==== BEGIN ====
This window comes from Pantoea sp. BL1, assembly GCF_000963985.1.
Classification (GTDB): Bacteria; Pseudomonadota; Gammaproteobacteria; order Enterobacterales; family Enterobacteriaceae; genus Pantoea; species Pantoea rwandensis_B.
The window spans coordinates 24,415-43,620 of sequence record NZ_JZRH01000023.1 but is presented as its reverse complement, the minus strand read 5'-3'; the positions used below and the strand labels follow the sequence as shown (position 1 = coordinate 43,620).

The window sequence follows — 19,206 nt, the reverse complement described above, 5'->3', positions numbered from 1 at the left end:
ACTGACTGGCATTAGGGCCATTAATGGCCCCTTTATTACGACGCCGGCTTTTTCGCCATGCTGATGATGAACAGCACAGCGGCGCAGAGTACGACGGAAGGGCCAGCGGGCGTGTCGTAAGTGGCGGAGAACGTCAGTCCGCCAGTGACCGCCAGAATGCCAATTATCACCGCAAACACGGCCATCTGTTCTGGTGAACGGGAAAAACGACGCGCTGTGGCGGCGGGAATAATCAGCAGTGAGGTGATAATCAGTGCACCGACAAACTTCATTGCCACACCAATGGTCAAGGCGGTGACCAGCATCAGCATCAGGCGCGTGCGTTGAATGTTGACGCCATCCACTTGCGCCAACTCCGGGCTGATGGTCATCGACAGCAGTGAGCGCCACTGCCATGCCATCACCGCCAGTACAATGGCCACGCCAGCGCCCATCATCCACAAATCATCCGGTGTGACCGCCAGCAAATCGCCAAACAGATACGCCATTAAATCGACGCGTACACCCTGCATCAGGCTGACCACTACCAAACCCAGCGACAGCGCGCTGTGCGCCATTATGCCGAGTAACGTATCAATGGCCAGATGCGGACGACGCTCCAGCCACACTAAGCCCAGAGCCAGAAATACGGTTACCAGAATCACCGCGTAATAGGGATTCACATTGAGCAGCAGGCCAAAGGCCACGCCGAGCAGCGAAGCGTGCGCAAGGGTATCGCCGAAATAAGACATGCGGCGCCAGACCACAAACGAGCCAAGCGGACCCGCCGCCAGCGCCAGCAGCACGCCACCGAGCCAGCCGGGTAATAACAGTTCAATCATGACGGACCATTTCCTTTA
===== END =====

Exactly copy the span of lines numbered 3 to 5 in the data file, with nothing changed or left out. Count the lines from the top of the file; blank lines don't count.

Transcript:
The window spans coordinates 24,415-43,620 of sequence record NZ_JZRH01000023.1 but is presented as its reverse complement, the minus strand read 5'-3'; the positions used below and the strand labels follow the sequence as shown (position 1 = coordinate 43,620).

The window sequence follows — 19,206 nt, the reverse complement described above, 5'->3', positions numbered from 1 at the left end:
ACTGACTGGCATTAGGGCCATTAATGGCCCCTTTATTACGACGCCGGCTTTTTCGCCATGCTGATGATGAACAGCACAGCGGCGCAGAGTACGACGGAAGGGCCAGCGGGCGTGTCGTAAGTGGCGGAGAACGTCAGTCCGCCAGTGACCGCCAGAATGCCAATTATCACCGCAAACACGGCCATCTGTTCTGGTGAACGGGAAAAACGACGCGCTGTGGCGGCGGGAATAATCAGCAGTGAGGTGATAATCAGTGCACCGACAAACTTCATTGCCACACCAATGGTCAAGGCGGTGACCAGCATCAGCATCAGGCGCGTGCGTTGAATGTTGACGCCATCCACTTGCGCCAACTCCGGGCTGATGGTCATCGACAGCAGTGAGCGCCACTGCCATGCCATCACCGCCAGTACAATGGCCACGCCAGCGCCCATCATCCACAAATCATCCGGTGTGACCGCCAGCAAATCGCCAAACAGATACGCCATTAAATCGACGCGTACACCCTGCATCAGGCTGACCACTACCAAACCCAGCGACAGCGCGCTGTGCGCCATTATGCCGAGTAACGTATCAATGGCCAGATGCGGACGACGCTCCAGCCACACTAAGCCCAGAGCCAGAAATACGGTTACCAGAATCACCGCGTAATAGGGATTCACATTGAGCAGCAGGCCAAAGGCCACGCCGAGCAGCGAAGCGTGCGCAAGGGTATCGCCGAAATAAGACATGCGGCGCCAGACCACAAACGAGCCAAGCGGACCCGCCGCCAGCGCCAGCAGCACGCCACCGAGCCAGCCGGGTAATAACAGTTCAATCATGACGGACCATTTCCTTTA